The American Cyclopædia (1879)/Müller, Johannes von
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Müller, Johannes von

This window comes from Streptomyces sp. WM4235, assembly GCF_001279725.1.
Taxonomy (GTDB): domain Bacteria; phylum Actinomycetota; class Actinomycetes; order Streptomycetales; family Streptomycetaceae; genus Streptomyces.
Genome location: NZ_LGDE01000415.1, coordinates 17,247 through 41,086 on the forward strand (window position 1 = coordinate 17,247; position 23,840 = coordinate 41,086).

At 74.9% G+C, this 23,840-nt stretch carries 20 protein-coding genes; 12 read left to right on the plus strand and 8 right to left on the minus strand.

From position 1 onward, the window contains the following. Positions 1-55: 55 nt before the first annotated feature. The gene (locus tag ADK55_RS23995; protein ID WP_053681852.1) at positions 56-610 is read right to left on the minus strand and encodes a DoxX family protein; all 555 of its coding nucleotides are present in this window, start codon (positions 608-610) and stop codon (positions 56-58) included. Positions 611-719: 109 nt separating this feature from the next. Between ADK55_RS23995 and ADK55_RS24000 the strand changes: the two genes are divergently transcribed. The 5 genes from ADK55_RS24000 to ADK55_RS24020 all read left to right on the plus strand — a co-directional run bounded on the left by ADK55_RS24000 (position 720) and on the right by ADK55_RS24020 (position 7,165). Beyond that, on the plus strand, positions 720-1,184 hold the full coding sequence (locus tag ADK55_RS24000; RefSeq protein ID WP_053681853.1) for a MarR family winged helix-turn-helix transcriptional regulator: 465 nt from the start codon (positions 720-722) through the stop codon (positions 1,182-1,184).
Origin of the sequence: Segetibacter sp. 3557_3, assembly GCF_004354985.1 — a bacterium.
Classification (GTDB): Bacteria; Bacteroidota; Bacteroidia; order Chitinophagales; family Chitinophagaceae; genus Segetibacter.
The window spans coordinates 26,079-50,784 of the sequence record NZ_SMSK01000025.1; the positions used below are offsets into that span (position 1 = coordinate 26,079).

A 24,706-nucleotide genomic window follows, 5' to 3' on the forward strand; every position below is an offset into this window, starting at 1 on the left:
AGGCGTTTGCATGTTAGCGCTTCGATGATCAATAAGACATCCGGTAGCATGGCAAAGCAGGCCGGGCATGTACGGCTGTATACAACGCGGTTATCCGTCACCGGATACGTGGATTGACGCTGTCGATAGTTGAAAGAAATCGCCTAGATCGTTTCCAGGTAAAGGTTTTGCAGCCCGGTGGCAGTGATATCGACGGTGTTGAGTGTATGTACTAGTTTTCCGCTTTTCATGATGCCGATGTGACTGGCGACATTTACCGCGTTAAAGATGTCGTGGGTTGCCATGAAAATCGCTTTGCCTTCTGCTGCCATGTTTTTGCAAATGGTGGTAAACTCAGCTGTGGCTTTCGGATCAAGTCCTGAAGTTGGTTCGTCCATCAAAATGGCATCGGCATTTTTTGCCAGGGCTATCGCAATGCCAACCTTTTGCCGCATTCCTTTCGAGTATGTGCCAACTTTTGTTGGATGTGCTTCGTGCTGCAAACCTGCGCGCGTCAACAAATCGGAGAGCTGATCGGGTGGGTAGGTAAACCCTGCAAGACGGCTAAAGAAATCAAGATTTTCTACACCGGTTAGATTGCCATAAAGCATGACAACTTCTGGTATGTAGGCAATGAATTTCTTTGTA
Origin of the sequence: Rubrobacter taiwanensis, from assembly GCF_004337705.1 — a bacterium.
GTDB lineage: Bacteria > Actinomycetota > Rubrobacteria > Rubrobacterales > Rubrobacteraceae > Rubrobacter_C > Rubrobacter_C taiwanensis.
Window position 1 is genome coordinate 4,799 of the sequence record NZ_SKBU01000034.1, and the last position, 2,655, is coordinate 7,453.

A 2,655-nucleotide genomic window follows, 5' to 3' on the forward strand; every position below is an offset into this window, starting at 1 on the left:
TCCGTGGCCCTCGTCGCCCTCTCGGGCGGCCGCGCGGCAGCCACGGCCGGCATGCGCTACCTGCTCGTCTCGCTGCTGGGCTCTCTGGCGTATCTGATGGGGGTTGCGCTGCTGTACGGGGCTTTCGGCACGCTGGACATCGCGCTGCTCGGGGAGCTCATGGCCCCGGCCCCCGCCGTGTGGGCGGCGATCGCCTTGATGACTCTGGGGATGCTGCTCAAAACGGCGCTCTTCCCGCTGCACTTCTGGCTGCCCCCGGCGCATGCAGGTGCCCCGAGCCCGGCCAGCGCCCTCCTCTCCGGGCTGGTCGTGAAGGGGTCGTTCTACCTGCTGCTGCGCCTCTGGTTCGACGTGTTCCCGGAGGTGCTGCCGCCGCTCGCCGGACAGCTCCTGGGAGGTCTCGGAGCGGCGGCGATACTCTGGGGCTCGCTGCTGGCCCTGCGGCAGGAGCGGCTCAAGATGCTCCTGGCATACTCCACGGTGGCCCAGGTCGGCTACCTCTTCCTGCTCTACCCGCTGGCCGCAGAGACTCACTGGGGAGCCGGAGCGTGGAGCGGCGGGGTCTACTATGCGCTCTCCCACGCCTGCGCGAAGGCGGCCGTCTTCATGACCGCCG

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MÜLLER, Johannes von, a Swiss historian, born in Schaffhausen, Jan. 3, 1752, died in Cassel, May 29, 1809. He completed his studies at Göttingen, where Schlözer diverted his attention from theology to history. He was professor of Greek in Schaffhausen from 1772 to 1774, when he removed to Geneva, where for a time he supported himself by teaching. In 1781 he accepted a professorship in Cassel, but returned to Switzerland in 1783 to prosecute historical labors, lecturing occasionally, but generally depending upon friends and incurring large debts. From 1786 to 1807 he was in the service, in various capacities, of the elector of Mentz, the emperor, and the king of Prussia, and received several titles and patents of nobility. After the occupation of Berlin by the French, he incurred the displeasure of his German friends by his subserviency to Napoleon, and by holding office under his brother, King Jerome of Westphalia. This sentiment, however, subsequently gave way to a general acknowledgment both of his extraordinary merits as a writer and the noble traits of his character. His most celebrated work is Die Geschichte der schweizerischen Eidgenossenschaft (4 vols., 1780-1805), extending to 1489, and continued to the end of the 16th century by Glutz-Boltzheim (vol. v., 1816) and J. J. Hottinger (vols. vi. and vii., 1825-'9). A French translation by Monnard and Vulliemin extends to the 19th century (19 vols., Paris, 1837-'51). Among his other writings are minor political essays; Essais historiques, published in French under the auspices of Frederick the Great (Berlin, 1780); Reisen der Päpste (new ed., Aix-la-Chapelle, 1831; French translation, 1859), written against the anti-papal reforms of Joseph II., although he was a Protestant; and Vierundzwanzig Bücher allgemeiner Geschichten, lectures delivered in Switzerland (3 vols., Tübingen, 1811; often republished). His complete works have been published in 27 vols. (Stuttgart, 1810-'19), and 40 vols. (1831-'5). Among his biographers are Heeren (1809), Wachler (1809), and Woltmann (1810).